BACKGROUND: Virtual colonoscopy is a new method of imaging the colon in which thin-section, helical computed tomography (CT) is used to generate high-resolution, two-dimensional axial images. Three-dimensional images of the colon simulating those obtained with conventional colonoscopy are then reconstructed off-line. We compared the performance of virtual and conventional colonoscopy for the detection of colorectal polyps. METHODS: We prospectively studied 100 patients at high risk for colorectal neoplasia (60 men and 40 women; mean age, 62 years). We performed virtual colonoscopy immediately before conventional colonoscopy. We inserted a rectal tube and insufflated the colon with air to the maximal level that the patient could tolerate. We administered 1 mg of glucagon intravenously immediately before CT scanning to minimize the degree of smooth-muscle spasm and peristalsis and to reduce the patient's discomfort. RESULTS: The entire colon was clearly seen by virtual colonoscopy in 87 patients and by conventional colonoscopy in 89. Fifty-one patients had normal findings on conventional colonoscopy. In the other 49, we identified a total of 115 polyps and 3 carcinomas. Virtual colonoscopy identified all 3 cancers, 20 of 22 polyps that were 10 mm or more in diameter (91 percent), 33 of 40 that were 6 to 9 mm (82 percent), and 29 of 53 that were 5 mm or smaller (55 percent). There were 19 false positive findings of polyps and no false positive findings of cancer. Of the 69 adenomatous polyps, 46 of the 51 that were 6 mm or more in diameter (90 percent) and 12 of the 18 that were 5 mm or smaller (67 percent) were correctly identified by virtual colonoscopy. Although discomfort was not specifically recorded, none of the patients requested that virtual colonoscopy be stopped because of discomfort or pain. CONCLUSIONS: In a group of patients at high risk for colorectal neoplasia, virtual and conventional colonoscopy had similar efficacy for the detection of polyps that were 6 mm or more in diameter.  (+info)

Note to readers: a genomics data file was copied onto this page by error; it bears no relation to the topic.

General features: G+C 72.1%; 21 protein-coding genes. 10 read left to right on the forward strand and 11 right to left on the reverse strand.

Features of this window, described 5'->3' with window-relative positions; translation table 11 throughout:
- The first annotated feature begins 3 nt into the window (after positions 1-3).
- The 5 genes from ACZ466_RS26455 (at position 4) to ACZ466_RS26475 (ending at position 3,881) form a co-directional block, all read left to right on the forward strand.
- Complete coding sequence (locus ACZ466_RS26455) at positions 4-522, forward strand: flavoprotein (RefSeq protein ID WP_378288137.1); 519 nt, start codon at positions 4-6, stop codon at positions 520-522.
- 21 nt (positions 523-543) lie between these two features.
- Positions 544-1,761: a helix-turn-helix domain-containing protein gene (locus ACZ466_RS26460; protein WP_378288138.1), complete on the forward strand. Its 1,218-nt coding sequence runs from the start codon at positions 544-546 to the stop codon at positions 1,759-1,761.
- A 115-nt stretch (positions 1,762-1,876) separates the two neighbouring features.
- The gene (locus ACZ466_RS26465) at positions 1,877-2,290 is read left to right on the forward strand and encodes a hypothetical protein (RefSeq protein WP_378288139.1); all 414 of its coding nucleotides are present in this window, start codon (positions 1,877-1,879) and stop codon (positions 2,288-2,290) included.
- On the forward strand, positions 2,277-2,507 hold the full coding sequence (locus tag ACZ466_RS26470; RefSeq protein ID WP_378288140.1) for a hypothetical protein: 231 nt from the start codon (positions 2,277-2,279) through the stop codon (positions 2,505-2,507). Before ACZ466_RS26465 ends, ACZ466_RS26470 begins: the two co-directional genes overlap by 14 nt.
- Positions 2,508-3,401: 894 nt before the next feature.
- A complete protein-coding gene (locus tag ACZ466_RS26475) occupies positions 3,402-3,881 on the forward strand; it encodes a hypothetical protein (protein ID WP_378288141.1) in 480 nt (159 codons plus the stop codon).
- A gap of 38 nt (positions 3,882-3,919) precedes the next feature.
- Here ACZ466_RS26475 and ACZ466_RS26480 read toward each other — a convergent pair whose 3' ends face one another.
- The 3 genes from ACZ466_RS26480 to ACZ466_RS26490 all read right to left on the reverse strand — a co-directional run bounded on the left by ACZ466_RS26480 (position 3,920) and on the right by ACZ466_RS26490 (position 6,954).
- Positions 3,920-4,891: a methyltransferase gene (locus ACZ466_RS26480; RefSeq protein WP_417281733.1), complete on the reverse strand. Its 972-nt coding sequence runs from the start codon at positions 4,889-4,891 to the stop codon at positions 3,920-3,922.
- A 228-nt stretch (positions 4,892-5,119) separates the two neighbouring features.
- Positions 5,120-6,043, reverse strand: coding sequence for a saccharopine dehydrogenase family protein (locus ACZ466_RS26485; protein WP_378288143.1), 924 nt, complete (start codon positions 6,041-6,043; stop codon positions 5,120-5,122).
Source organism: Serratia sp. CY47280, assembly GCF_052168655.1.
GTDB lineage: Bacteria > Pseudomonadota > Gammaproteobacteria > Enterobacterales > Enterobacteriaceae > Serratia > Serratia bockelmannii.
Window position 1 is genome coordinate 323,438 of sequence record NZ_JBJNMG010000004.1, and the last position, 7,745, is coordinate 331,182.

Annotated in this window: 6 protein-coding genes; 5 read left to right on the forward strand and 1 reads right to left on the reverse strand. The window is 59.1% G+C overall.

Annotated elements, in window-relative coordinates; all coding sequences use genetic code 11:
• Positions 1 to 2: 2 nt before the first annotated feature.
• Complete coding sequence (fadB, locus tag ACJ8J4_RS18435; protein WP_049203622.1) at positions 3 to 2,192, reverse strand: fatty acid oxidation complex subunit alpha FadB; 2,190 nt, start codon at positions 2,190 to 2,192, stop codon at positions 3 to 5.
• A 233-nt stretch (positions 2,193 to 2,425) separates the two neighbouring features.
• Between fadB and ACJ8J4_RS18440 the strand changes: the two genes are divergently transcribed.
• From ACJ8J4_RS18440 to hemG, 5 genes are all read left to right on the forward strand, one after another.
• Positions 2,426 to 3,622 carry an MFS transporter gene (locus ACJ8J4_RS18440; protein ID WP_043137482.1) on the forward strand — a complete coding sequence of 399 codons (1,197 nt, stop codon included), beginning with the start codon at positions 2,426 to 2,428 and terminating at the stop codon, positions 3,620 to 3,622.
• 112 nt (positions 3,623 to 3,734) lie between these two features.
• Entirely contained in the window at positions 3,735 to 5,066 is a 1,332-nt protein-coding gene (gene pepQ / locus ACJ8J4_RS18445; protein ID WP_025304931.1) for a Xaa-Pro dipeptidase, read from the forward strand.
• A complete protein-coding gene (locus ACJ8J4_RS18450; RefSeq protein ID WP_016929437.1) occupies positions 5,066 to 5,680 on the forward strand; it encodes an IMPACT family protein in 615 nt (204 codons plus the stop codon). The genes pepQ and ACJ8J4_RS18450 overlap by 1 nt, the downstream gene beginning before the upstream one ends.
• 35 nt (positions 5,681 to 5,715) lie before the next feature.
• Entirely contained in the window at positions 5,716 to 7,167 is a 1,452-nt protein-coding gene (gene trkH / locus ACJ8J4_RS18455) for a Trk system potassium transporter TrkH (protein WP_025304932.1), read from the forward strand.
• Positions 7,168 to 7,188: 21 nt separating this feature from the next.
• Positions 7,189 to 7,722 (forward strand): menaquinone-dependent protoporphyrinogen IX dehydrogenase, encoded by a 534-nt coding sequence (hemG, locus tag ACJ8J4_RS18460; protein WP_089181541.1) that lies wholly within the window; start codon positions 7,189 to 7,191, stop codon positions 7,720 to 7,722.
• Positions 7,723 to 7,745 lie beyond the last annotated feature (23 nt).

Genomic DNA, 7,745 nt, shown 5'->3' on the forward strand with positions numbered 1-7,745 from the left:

Patterns of proliferative changes in crypts bordering colonic tumors: zonal histology and cell cycle marker expression. (8/764)

Proliferative crypt changes have been noted in mucosa bordering colonic carcinomas, but their biological significance is disputed. We anticipated that zonal patterning of histological changes and cell cycle marker expression would provide clues to the pathogenesis of these border changes. 81 specimens were examined including carcinomas, adenomatours polyps, adenomas with early carcinoma, flat adenomas and aberrant crypt foci. The spatial distribution and frequency of micro-architectural features, and mucosal thickness were determined in a border domain of 150 300 sequential crypts/specimen. Immunocytochemical expression of Ki67 and p53 antigens in crypts also was semi-quantitatively examined. We found that in 100% of carcinomas two histologically abnormal zones (Proximate and Middle) separated tumor from normal mucosa. Differences in the feature frequency between zones were statistically significant (p<0.05). Both zones showed mild increases in crypt cell expression of Ki67, with a statistically significant relationship to zonal patterning (p<0.005). Weak expression of p53 only appeared in rare cells. Crypt elongation with mucosal thickening (1.9x normal, p<0.001) in the Proximate and Middle zones distinguished carcinomas from border changes in all benign lesions, except flat adenomas. Since this change occurs in all cases of carcinoma, there is no correlation with tumor stage or grade. Also in carcinomas, elaborate complexes of attached crypts (connected crypt structures) were characteristic of the Middle zone, so that proximate zone was always architecturally simpler. We conclude, that despite continuous carcinoma growth, the invaded border mucosa maintains a prototypical zonal organization of molecular and histological crypt changes This spatially organized reaction pattern is likely to reflect an interplay between regulated growth and destructive processes in response to advancing carcinoma. Compared to the edges of benign colonic tumors, the edges of carcinomas are distinctive and consistent enough to be diagnostically useful.  (+info)